In the center of the country sits a city rife with culture, food and a self-sustaining independent music scene that punches above its weight class. It may not be on your radar as a travel destination, but Kansas City — an equidistant flight from both coasts — has an ever-growing and diverse music community and now a new airport terminal with thousands of additional flights in and out every week. Home to a historic jazz district, music festivals dedicated to music discovery and a treasure trove of independent record labels and artists, Kansas City is an underrated music hot spot. Spend a weekend (or longer!) here going to shows, sipping coffee at artsy cafes and indulging in the surprising delight of eating burnt ends and crepes in the same day.
You’re Here for the Flourishing Indie Music
From indie rock to hip-hop, from bluegrass to jazz, Kansas City’s independent music scene is a vital part of the city’s culture. There are a few larger music festivals in Kansas City, like Boulevard Brewing Co.’s own Boulevardia, but on any given weekend local artists are lighting up stages across the city. Keep an eye out for one of the K’s in Kansas City: Kadesh Flow, Kat King, Kevin Morby or Khrystal.
recordBar (and more)
The key to finding great music in Kansas City is knowing where to look. Venues like The Rino, Black Dolphin, Knuckleheads Saloon and Farewell Transmission run the gamut of genre representation throughout the city. If you can catch a show at recordBar, you’ll find yourself at a staple of Kansas City’s music scene. This space has been home to music festivals, up-and-coming headliners including Billie Eilish and hometown heroes alike. You’ll find both local and touring artists playing these venues, as well as bars hosting local breweries and distilleries on tap and on deck.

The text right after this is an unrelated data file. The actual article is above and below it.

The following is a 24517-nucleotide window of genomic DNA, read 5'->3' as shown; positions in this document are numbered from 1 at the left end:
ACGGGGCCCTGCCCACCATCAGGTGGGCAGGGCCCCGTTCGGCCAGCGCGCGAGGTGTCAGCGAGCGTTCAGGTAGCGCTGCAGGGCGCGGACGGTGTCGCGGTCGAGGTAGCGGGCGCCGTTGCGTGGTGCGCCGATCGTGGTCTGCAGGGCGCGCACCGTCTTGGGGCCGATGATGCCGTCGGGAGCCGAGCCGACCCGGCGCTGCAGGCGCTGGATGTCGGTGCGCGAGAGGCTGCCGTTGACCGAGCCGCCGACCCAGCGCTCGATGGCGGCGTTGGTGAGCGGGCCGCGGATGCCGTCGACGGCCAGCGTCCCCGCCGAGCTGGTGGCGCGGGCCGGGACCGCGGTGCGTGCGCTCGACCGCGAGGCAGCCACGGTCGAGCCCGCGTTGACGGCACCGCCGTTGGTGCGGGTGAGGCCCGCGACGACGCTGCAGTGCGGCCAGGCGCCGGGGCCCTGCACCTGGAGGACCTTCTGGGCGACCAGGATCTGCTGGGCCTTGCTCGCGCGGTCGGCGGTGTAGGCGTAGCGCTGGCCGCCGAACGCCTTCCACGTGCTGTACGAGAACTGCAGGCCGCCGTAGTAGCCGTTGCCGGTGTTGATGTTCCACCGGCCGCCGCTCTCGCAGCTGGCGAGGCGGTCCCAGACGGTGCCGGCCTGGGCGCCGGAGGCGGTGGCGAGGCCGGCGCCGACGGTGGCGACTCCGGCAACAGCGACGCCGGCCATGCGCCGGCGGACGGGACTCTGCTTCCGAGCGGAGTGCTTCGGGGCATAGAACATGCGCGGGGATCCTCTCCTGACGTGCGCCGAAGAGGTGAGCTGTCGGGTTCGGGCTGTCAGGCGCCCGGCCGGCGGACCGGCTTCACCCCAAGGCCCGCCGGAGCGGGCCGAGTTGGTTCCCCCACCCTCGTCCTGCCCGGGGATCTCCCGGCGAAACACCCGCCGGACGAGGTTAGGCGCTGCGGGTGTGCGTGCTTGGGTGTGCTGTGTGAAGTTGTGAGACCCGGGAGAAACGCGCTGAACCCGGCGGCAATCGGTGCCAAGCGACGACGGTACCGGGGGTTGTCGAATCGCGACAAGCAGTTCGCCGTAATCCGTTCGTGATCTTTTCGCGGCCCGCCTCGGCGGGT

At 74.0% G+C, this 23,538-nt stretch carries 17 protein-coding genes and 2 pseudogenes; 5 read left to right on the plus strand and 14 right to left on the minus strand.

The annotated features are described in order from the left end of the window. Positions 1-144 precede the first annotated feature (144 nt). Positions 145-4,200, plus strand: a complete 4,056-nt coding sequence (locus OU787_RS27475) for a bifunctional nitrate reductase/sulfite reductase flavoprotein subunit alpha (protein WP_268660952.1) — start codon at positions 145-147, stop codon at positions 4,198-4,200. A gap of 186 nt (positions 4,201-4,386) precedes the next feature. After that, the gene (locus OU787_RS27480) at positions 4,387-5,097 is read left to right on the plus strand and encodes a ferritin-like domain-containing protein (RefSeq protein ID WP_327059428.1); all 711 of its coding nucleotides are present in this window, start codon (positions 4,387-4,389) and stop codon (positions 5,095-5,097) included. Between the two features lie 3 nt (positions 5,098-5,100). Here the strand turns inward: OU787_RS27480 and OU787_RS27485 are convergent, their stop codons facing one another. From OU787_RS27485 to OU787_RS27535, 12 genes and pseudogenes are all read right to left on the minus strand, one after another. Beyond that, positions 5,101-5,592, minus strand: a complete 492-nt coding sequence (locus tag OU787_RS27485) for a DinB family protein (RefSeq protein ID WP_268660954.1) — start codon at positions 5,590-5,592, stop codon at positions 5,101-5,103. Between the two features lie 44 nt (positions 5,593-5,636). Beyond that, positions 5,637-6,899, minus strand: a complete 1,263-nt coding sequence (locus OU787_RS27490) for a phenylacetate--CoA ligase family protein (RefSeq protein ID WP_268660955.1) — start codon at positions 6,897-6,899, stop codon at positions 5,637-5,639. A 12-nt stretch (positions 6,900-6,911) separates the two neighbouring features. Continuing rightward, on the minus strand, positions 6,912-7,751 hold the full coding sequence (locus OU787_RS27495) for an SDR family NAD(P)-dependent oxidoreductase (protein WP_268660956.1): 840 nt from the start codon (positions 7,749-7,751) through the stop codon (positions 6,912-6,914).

Outside of traditional music venues, Manor Records transforms natural wine bars and distilleries into outlets for music discovery. The local record label also hosts an annual music festival at both traditional and non-traditional venues throughout the city and in the neighboring city, Lawrence, Kansas. (Pictured: Liney Blu at a recent Manor Records showcase. Photo via Instagram)
And Kansas City’s Historic Jazz District
On the east side of the city, Kansas City’s Jazz District holds decades of history. In the 20th century, Kansas City was an epicenter for the genre and home to renowned jazz musicians like Charlie Parker. Jazz musicians congregated in Kansas City in the ’20s and ’30s, where jazz clubs continued to thrive despite Prohibition, largely thanks to a prominent bootlegger, Tom Pendergast. Today, that history is alive at 18th and Vine, where jazz venues line the street.
The Gem Theater and Blue Room
The Gem Theater is in the heart of the district, with a vintage marquee lighting the street below. Built in 1912, the space is a more formal theater for seeing live music. Across the street you’ll find The Blue Room, a more casual establishment attached to the American Jazz Museum.
The Blue Room
Mutual Musicians Foundation